It’s well-known that Supreme Court justice Clarence Thomas often stakes out positions distinctly to the right of his fellow conservatives on the Court, and that he’s significantly wordier in dissents than in majority or concurrent opinions. Both tendencies were abundantly in evidence today when, in the middle of one of America’s occasional bouts of self-recrimination over loose gun laws, Thomas pitched the juridical equivalent of a tempter tantrum over the Court’s refusal to sufficiently revere the Second Amendment and crack down on those anti-gun hippies on the Ninth Circuit Court of Appeals.
The occasion was a routine refusal of the Court to intervene in a highly technical California case involving that state’s ten-day waiting period for the purchase of shooting irons. To Thomas, it was the last straw: a demonstration that the rest of the Court was unwilling to provide the kind of scrutiny to state gun regulations that they apply to other state actions affecting “more favored” constitutional rights:
If a lower court treated another right so cavalierly, I have little doubt that this court would intervene. But as evidenced by our continued inaction in this area, the Second Amendment is a disfavored right in this court.
Thomas is especially angry because the Second Amendment involves rights enumerated in the Constitution, as opposed to what he considers contrived pseudo-rights like the right to an abortion and the right of same-sex marriage, both of which he mocked the Court for caring about more than guns in his dissent.
In a way, Thomas has a point: This relatively conservative Court has been far behind the rest of the right in exalting the Second Amendment as establishing a fundamental liberty interest in unregulated ownership of weapons. SCOTUS didn’t recognize an individual (as opposed to state militia) Second Amendment right until the 2008 decision in Heller v. D.C. And it didn’t make it clear that the Second Amendment was binding on the states via the 14th Amendment until the 2010 decision in McDonald v. Chicago. Both of these landmark decisions, moreover, were made by slim 5–4 majorities. SCOTUS has never been eager to weigh in on state and local gun-regulation matters, and has yet to come even close to the fashionable if dangerous conservative idea that the Founders wanted good, patriotic Americans to be armed to the teeth in case it became necessary to overthrow their own government — you know, for tyrannical acts like gun regulation.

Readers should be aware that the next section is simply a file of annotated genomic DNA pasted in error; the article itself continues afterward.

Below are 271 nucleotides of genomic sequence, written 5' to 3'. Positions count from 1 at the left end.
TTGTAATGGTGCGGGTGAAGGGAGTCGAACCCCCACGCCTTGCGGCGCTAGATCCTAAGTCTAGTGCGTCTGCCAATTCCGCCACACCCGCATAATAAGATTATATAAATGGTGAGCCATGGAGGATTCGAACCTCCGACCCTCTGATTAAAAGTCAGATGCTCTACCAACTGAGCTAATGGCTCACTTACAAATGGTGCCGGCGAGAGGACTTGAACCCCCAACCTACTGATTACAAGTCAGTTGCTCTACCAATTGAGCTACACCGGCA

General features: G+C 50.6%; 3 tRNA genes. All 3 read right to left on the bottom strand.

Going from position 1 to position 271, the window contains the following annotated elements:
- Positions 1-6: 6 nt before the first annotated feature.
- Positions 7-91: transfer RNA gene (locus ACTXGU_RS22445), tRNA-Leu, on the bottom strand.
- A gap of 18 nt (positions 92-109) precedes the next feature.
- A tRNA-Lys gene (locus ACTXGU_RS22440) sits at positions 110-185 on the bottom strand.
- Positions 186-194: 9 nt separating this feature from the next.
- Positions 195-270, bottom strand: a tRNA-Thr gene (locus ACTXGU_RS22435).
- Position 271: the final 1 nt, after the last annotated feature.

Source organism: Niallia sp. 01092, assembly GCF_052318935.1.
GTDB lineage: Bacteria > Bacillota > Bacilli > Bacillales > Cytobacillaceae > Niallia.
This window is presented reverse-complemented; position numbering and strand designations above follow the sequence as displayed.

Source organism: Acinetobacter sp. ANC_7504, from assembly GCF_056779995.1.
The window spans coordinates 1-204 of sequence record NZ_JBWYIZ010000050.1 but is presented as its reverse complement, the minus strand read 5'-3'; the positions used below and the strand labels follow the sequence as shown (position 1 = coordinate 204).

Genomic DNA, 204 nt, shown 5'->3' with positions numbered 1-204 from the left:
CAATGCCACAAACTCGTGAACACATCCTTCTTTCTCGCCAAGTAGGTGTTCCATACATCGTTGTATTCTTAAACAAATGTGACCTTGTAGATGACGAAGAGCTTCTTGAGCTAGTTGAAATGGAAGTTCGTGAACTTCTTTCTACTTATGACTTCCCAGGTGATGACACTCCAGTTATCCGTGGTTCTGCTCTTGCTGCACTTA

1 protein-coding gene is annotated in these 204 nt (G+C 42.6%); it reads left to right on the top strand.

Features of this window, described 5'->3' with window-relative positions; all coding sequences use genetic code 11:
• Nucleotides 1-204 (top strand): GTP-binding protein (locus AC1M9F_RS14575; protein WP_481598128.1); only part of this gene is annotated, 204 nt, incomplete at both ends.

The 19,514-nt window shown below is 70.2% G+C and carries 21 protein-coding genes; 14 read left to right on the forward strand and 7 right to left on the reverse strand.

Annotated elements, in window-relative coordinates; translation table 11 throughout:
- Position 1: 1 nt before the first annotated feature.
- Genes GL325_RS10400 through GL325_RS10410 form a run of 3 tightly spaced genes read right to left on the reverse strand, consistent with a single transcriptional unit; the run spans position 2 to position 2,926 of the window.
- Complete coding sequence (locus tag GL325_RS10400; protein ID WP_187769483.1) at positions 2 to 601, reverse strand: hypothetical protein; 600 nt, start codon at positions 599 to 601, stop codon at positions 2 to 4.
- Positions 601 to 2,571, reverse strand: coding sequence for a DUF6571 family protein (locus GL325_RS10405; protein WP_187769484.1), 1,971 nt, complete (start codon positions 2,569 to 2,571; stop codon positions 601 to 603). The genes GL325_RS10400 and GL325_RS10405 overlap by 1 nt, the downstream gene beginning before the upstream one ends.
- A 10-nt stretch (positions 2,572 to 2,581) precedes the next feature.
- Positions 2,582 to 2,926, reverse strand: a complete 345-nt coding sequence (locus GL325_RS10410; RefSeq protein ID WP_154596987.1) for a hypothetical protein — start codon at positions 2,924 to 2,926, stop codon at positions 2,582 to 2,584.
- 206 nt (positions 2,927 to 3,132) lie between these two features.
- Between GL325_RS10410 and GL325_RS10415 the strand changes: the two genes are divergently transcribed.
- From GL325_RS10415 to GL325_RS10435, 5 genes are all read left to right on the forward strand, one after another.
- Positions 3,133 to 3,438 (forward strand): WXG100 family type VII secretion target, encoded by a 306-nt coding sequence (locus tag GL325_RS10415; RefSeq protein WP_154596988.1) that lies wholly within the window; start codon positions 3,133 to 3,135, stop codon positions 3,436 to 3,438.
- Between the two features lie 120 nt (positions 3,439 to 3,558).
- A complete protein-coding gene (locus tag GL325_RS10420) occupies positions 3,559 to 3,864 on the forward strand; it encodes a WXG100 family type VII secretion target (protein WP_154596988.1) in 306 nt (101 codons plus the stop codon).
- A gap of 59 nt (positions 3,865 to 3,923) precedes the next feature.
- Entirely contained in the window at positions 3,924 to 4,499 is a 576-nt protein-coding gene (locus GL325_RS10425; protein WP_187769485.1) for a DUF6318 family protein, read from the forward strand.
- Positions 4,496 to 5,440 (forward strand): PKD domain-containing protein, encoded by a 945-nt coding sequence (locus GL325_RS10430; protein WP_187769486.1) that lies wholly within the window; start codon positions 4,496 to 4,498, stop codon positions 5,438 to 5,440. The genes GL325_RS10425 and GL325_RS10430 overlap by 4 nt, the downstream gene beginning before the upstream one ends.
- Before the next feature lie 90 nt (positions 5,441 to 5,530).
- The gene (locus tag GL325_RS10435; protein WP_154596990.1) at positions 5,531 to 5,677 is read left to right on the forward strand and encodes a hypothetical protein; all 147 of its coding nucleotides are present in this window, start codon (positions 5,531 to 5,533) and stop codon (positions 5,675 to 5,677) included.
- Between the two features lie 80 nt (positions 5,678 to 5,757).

I don’t know if that’s where Thomas’s constitutional jurisprudence is leading him, but he’s clearly sending signals to conservatives beyond the Court that Chief Justice Roberts & Co. need to get their dignified asses in gear to crack down on gun-disrespecting states like California. He’s not just blaming the Court’s progressive wing, by the way; he wants people to understand that it takes only four justices to agree to take an appeal from a circuit-court decision like the one in the current gun case.
I suspect that four members of this court would vote to review a 10-day waiting period for abortions, notwithstanding a state’s purported interest in creating a ‘cooling off’ period. I also suspect that four members of this court would vote to review a 10-day waiting period on the publication of racist speech, notwithstanding a state’s purported interest in giving the speaker time to calm down.
Similarly, four members of this court would vote to review even a 10- minute delay of a traffic stop. The court would take these cases because abortion, speech and the Fourth Amendment are three of its favored rights. The right to keep and bear arms is apparently this court’s constitutional orphan. And the lower courts seem to have gotten the message.”
I suspect those cozy Federalist Society dinners have just become less cozy for the chief and for Justices Alito and Gorsuch, too. Somebody’s keeping the Supreme Court from acting aggressively to defend gun rights. Maybe next time Clarence Thomas will name names.